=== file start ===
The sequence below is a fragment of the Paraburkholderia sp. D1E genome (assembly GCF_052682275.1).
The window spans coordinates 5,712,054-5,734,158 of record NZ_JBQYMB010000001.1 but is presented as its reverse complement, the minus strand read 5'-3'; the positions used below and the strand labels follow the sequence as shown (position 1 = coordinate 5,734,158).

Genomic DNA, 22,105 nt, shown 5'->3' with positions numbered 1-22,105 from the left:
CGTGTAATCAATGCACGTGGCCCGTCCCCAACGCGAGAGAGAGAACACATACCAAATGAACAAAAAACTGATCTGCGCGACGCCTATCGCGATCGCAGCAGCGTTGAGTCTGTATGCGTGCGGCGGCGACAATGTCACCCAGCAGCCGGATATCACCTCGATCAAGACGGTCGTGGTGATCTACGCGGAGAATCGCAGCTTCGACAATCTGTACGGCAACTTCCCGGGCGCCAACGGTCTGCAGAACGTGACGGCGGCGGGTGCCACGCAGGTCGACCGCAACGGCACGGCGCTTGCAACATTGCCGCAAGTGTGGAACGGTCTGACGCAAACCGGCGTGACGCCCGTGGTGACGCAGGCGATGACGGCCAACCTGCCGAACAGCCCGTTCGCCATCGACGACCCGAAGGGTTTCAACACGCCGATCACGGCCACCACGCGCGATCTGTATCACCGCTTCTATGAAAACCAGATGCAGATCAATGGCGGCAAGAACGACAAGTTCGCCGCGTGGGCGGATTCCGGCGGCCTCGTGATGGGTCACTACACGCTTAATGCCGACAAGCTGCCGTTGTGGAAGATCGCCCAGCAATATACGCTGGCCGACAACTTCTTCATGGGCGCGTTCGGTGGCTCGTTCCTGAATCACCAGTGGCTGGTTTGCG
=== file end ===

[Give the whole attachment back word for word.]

The sequence below is a fragment of the Paraburkholderia sp. D1E genome (assembly GCF_052682275.1).
The window spans coordinates 5,712,054-5,734,158 of record NZ_JBQYMB010000001.1 but is presented as its reverse complement, the minus strand read 5'-3'; the positions used below and the strand labels follow the sequence as shown (position 1 = coordinate 5,734,158).

Genomic DNA, 22,105 nt, shown 5'->3' with positions numbered 1-22,105 from the left:
CGTGTAATCAATGCACGTGGCCCGTCCCCAACGCGAGAGAGAGAACACATACCAAATGAACAAAAAACTGATCTGCGCGACGCCTATCGCGATCGCAGCAGCGTTGAGTCTGTATGCGTGCGGCGGCGACAATGTCACCCAGCAGCCGGATATCACCTCGATCAAGACGGTCGTGGTGATCTACGCGGAGAATCGCAGCTTCGACAATCTGTACGGCAACTTCCCGGGCGCCAACGGTCTGCAGAACGTGACGGCGGCGGGTGCCACGCAGGTCGACCGCAACGGCACGGCGCTTGCAACATTGCCGCAAGTGTGGAACGGTCTGACGCAAACCGGCGTGACGCCCGTGGTGACGCAGGCGATGACGGCCAACCTGCCGAACAGCCCGTTCGCCATCGACGACCCGAAGGGTTTCAACACGCCGATCACGGCCACCACGCGCGATCTGTATCACCGCTTCTATGAAAACCAGATGCAGATCAATGGCGGCAAGAACGACAAGTTCGCCGCGTGGGCGGATTCCGGCGGCCTCGTGATGGGTCACTACACGCTTAATGCCGACAAGCTGCCGTTGTGGAAGATCGCCCAGCAATATACGCTGGCCGACAACTTCTTCATGGGCGCGTTCGGTGGCTCGTTCCTGAATCACCAGTGGCTGGTTTGCG